Are flapjacks and pancakes the same thing?

Where we see an actual difference in flapjacks and pancakes is in the U.K. English “pancakes” are the same as American pancakes, but English “flapjacks” are more like American granola bars. They’re commonly made of rolled oats, butter and brown sugar, then baked in a tray and cut into squares or rectangles. It’s also normal to add your own touches like chocolate, dried fruit, nuts, yogurt and toffee pieces

(Via MEL Magazine)

Now we know, and knowing is half the battle.

There is no way to escape the machine systems that surveil us, whether we are shopping, driving or walking in the park. All roads to economic and social participation now lead through surveillance capitalism’s profit-maximizing institutional terrain, a condition that has intensified during nearly two years of global plague.

(Shoshana Zuboff via NYT)

Compare this with the underhanded way Vizio spies on paying customers:

If you think that some companies want to make money the honest way, by selling you stuff, while other companies are full of evil wizards who want to spy on you in order to deprive you of free will, then the answer is simple: just pay for stuff, and you’ll be fine. But time and again, we learn that companies spy on you – and abuse you in other ways – whenever it suits them – even companies that make a lot of noise about how they don’t need to spy on you to make money.

(Via Cory Doctorow)

The outside world is surveilled. I don’t like it. What I can do about it, I do.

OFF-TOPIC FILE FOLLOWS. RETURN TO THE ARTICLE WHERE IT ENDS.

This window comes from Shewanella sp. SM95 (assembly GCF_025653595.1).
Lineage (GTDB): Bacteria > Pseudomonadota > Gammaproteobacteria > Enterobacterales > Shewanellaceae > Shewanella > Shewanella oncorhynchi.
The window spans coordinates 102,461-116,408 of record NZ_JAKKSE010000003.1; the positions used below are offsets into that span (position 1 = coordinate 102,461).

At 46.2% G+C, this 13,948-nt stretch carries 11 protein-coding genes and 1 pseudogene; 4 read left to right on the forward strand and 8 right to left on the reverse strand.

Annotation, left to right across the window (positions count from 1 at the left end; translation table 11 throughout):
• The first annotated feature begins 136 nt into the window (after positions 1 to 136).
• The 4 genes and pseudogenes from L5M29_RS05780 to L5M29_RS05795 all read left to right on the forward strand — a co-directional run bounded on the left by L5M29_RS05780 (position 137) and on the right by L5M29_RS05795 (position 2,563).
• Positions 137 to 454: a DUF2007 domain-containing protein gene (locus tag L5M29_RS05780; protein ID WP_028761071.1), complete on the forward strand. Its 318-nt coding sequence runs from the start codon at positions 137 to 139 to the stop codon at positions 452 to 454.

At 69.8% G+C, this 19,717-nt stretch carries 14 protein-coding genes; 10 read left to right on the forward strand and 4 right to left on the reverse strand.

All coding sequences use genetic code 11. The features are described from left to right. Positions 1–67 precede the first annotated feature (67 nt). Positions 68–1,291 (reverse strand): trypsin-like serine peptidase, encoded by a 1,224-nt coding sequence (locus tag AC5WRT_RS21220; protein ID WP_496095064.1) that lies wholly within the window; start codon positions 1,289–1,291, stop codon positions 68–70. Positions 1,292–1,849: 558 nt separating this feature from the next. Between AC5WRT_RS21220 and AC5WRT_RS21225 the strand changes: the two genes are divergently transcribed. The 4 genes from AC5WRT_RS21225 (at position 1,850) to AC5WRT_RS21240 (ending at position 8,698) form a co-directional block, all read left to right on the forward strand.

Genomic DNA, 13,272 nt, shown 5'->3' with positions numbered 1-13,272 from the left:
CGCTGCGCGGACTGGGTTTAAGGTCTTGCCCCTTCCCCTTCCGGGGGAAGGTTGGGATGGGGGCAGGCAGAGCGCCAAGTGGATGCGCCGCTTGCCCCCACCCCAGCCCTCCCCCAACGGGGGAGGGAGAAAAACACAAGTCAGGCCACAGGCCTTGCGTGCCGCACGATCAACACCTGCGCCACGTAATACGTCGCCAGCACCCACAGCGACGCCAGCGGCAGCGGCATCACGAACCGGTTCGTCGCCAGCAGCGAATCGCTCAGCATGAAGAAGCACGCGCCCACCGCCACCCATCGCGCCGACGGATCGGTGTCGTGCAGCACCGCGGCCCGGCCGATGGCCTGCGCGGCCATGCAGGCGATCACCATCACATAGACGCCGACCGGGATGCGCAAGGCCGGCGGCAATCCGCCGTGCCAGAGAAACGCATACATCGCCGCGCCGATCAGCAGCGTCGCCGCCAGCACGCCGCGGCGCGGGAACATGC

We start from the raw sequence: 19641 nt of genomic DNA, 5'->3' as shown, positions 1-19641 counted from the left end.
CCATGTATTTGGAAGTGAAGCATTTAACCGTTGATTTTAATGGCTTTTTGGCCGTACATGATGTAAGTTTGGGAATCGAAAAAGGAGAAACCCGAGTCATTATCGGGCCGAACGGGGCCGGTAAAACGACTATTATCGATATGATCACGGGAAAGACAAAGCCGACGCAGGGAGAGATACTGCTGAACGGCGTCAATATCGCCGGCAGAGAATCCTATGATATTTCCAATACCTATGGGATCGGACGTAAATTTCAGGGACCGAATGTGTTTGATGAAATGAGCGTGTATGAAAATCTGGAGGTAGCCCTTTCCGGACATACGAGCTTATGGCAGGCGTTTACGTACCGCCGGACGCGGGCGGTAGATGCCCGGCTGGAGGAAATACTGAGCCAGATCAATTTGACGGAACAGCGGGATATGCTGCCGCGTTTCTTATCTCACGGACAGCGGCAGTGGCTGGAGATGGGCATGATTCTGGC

The inside world, the world in my house and yard and car, that I only want surveilled by one person — me.

  • When I shop for a new thing I ask a few key questions:
    • Will the device work without a network connection?
    • Without a subscription?
    • Without advertising? Tracking?
    • Do I own the thing I bought?
    • Can I repair it? Modify it? Resell it?

    Analog stuff is great. There is no debate. Getting “smart” in one’s home is harder.

    H/t Dave Pell.

    Here I go again.

    I’m back in Seoul, South Korea for work.

    I was slated to return for months. My repeated delays and cancellations were due to combinations of bureaucracy, incompetence, miscommunication (in English), inability to communicate (in Korean), apathy (mine), and a lack of urgency (not mine).

    I shall spare you, Dear Friends, of the trials of the earlier travel attempts. At least, I shall spare you of them for now.

    This final, ultimately successful journey came out of the last failed try. We shifted the Korean consulate handling my paperwork from Atlanta (I’m still not sure if anyone actually works there except for one woman who spoke no English) to San Francisco. This bit of rehoming required me to fly on 2 distinct itineraries: CHA – ATL – SFO on Wednesday morning, and SFO – ICN at 23:55 Wednesday.